All Blacks in England boss Jones' sights
REACTION: Eddie Jones took a moment away from heaping praise on his England side for making light work of Fiji to aim a taunt at the All Blacks.
The former Wallabies coach, who wants to build a team capable of toppling the world champions from their No.1 perch, could not resist stirring up the growing rivalry between England and New Zealand, who avenged their recent Chicago defeat by Ireland with a 21-9 win in Dublin on Saturday.
As England celebrated their 11th win under Jones, and their 12th in succession, by crushing Fiji 58-15 at Twickenham, the Australian insisted his team had the "potential for greatness".
Replying to a question on whether his side will be on a par with the All Blacks by the time the teams next meet in two years' time, Jones said: "Will they [New Zealand] still be number one by then? We'll have to see.
"We're only 11 games into what we're trying to do here. Now we need to get the show really going and we are just about to jump into the deep end."
Before Saturday's kick-off, Jones had called on England to play "fish and chips" rugby in order to prevent a Fijian "kava party" at Twickenham and after seeing the hosts run in nine tries he said: "It was the best fish and chips in England! No Kava today....
"There was some excellent rugby played by the team and I thought George Ford was outstanding," added Jones of his flyhalf.
"Roko did well," said the coach as he praised Fiji-born wing Semesa Rokoduguni, who marked his second England cap with two tries. "We have great competition across the board.
"I was really happy with aspects of our game. We dropped off at times but it's always hard to maintain that intensity. There is potential for real greatness in our team."
England now turn their attention to Argentina, their Twickenham opponents this coming Saturday, before rounding off the 2016 international programme at home to Australia the following weekend.
Against Fiji, England scored five tries inside the opening 26 minutes but did concede three either side of half-time.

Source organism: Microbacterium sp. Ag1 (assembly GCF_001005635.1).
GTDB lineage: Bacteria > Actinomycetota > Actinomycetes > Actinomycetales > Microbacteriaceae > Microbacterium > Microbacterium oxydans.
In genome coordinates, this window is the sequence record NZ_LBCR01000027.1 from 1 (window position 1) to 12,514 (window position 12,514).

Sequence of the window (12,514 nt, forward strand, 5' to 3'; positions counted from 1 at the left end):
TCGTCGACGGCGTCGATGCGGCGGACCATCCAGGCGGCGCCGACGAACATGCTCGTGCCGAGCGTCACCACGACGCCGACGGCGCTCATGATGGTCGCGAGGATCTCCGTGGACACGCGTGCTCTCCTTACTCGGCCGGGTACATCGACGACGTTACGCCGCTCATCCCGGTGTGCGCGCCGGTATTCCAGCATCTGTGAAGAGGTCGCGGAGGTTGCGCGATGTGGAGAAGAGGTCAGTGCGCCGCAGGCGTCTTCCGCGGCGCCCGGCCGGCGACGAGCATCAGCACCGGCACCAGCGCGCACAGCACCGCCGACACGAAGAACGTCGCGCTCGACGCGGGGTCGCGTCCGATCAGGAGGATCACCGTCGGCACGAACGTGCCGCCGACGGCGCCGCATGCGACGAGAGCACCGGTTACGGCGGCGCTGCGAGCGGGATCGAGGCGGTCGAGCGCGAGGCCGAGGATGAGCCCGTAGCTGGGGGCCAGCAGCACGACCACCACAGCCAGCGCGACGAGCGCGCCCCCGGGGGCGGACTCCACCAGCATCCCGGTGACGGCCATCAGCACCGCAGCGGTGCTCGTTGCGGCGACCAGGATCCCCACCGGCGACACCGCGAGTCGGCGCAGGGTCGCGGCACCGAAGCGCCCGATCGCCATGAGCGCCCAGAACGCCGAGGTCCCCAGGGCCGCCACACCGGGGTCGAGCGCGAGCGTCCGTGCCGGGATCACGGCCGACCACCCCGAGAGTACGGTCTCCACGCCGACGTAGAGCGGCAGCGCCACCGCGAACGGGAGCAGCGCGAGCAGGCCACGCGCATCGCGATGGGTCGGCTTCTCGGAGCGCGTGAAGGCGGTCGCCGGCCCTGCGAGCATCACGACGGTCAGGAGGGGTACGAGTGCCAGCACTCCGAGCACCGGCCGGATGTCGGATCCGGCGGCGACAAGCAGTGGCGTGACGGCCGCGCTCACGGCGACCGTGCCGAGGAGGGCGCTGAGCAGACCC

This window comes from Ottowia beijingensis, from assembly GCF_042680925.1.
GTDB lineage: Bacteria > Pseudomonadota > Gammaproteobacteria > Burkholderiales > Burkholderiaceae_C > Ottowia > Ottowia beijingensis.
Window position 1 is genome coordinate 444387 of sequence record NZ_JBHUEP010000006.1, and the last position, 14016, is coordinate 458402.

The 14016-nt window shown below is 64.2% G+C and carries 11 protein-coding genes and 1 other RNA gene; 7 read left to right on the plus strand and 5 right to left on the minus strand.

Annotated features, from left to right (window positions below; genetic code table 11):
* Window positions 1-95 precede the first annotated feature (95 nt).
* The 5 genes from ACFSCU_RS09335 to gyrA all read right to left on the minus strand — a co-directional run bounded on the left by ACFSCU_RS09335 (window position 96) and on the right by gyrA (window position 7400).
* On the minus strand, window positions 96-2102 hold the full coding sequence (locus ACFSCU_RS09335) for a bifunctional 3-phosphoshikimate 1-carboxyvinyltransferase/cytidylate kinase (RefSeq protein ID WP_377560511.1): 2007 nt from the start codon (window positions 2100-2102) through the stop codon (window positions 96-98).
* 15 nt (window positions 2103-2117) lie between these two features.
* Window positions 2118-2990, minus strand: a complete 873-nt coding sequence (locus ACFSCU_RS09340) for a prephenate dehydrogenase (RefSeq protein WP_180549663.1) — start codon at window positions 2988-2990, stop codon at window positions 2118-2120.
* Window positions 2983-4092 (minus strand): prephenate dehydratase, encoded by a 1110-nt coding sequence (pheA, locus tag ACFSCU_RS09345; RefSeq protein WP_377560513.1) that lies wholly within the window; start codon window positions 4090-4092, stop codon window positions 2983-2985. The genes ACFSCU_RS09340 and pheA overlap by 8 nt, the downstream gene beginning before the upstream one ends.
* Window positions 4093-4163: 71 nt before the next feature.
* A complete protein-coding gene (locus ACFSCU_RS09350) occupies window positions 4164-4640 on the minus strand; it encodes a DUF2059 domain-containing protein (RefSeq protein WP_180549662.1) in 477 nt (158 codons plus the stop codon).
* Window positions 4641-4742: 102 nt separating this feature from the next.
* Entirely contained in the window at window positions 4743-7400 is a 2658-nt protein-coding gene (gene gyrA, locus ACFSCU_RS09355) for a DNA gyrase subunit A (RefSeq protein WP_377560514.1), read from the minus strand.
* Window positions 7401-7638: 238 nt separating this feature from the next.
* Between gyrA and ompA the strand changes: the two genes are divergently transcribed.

"I'm not frustrated by the three tries we conceded," insisted Jones. "Everybody wants to play the perfect game, but when you do that you may as well retire.
"We would like to be better in defence, but it will come. It will come next week against Argentina."
The South Americans were edged out 16-19 by Scotland on Saturday but Jones, speaking before a dour Murrayfield struggle, said: "The Pumas have always been a very good team which plays very good structured rugby in the set piece especially.
"But now they have some excellent runners with the ball and can play the unstructured stuff just as well.
"They are a difficult team to play against Argentina, but we will worry about that tomorrow [Sunday] morning."
Meanwhile, Jones revealed he will not stand in the way of forwards coach Steve Borthwick if he is selected as a member of Warren Gatland's staff when the British and Irish Lions tour New Zealand next year.
"I'm not Warren Gatland so I don't know what he is thinking. But if Borths goes, he goes with our blessing," said Jones.
Fiji coach John McKee said his side allowed England, who started the end-of-year Test programme with victory over South Africa, to gain too much early momentum.
"We gave England too many metres and a side like that will capitalise on their opportunities," McKee said.
"England were very good in attack and very clinical. They showed what a quality side they are and will cause problems for any team they face."
The New Zealander added: "I expect England to get stronger in the coming Tests, and it is not unfeasible that they go unbeaten. But Argentina and Australia will really challenge them."